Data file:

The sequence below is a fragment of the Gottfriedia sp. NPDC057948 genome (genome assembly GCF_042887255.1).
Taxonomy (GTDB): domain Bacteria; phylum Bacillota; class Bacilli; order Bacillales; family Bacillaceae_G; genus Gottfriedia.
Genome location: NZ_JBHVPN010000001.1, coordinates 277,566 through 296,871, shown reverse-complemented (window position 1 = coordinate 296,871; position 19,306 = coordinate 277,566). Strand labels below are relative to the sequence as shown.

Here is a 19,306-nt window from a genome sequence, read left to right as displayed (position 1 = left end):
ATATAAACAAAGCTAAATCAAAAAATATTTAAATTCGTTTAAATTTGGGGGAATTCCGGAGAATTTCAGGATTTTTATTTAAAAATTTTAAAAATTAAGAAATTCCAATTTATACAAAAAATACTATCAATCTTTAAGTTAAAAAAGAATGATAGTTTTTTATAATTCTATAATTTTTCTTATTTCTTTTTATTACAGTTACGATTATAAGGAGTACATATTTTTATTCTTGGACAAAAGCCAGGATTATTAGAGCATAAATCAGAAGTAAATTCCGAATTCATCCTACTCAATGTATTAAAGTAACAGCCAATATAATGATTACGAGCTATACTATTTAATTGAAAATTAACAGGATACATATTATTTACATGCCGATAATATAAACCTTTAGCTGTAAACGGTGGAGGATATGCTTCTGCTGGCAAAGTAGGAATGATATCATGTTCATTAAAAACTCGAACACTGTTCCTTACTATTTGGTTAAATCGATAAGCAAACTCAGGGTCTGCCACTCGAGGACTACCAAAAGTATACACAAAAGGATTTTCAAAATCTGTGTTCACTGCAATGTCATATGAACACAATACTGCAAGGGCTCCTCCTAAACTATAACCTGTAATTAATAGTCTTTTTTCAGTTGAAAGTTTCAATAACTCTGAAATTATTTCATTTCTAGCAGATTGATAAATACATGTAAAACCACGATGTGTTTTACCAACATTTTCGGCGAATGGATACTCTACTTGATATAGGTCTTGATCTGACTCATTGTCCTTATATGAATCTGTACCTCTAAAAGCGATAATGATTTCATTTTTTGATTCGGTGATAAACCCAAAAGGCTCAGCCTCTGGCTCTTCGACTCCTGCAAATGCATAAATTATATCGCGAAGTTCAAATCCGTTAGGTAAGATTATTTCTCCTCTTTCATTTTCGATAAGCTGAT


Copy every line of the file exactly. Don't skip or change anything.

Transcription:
The sequence below is a fragment of the Gottfriedia sp. NPDC057948 genome (genome assembly GCF_042887255.1).
Taxonomy (GTDB): domain Bacteria; phylum Bacillota; class Bacilli; order Bacillales; family Bacillaceae_G; genus Gottfriedia.
Genome location: NZ_JBHVPN010000001.1, coordinates 277,566 through 296,871, shown reverse-complemented (window position 1 = coordinate 296,871; position 19,306 = coordinate 277,566). Strand labels below are relative to the sequence as shown.

Here is a 19,306-nt window from a genome sequence, read left to right as displayed (position 1 = left end):
ATATAAACAAAGCTAAATCAAAAAATATTTAAATTCGTTTAAATTTGGGGGAATTCCGGAGAATTTCAGGATTTTTATTTAAAAATTTTAAAAATTAAGAAATTCCAATTTATACAAAAAATACTATCAATCTTTAAGTTAAAAAAGAATGATAGTTTTTTATAATTCTATAATTTTTCTTATTTCTTTTTATTACAGTTACGATTATAAGGAGTACATATTTTTATTCTTGGACAAAAGCCAGGATTATTAGAGCATAAATCAGAAGTAAATTCCGAATTCATCCTACTCAATGTATTAAAGTAACAGCCAATATAATGATTACGAGCTATACTATTTAATTGAAAATTAACAGGATACATATTATTTACATGCCGATAATATAAACCTTTAGCTGTAAACGGTGGAGGATATGCTTCTGCTGGCAAAGTAGGAATGATATCATGTTCATTAAAAACTCGAACACTGTTCCTTACTATTTGGTTAAATCGATAAGCAAACTCAGGGTCTGCCACTCGAGGACTACCAAAAGTATACACAAAAGGATTTTCAAAATCTGTGTTCACTGCAATGTCATATGAACACAATACTGCAAGGGCTCCTCCTAAACTATAACCTGTAATTAATAGTCTTTTTTCAGTTGAAAGTTTCAATAACTCTGAAATTATTTCATTTCTAGCAGATTGATAAATACATGTAAAACCACGATGTGTTTTACCAACATTTTCGGCGAATGGATACTCTACTTGATATAGGTCTTGATCTGACTCATTGTCCTTATATGAATCTGTACCTCTAAAAGCGATAATGATTTCATTTTTTGATTCGGTGATAAACCCAAAAGGCTCAGCCTCTGGCTCTTCGACTCCTGCAAATGCATAAATTATATCGCGAAGTTCAAATCCGTTAGGTAAGATTATTTCTCCTCTTTCATTTTCGATAAGCTGAT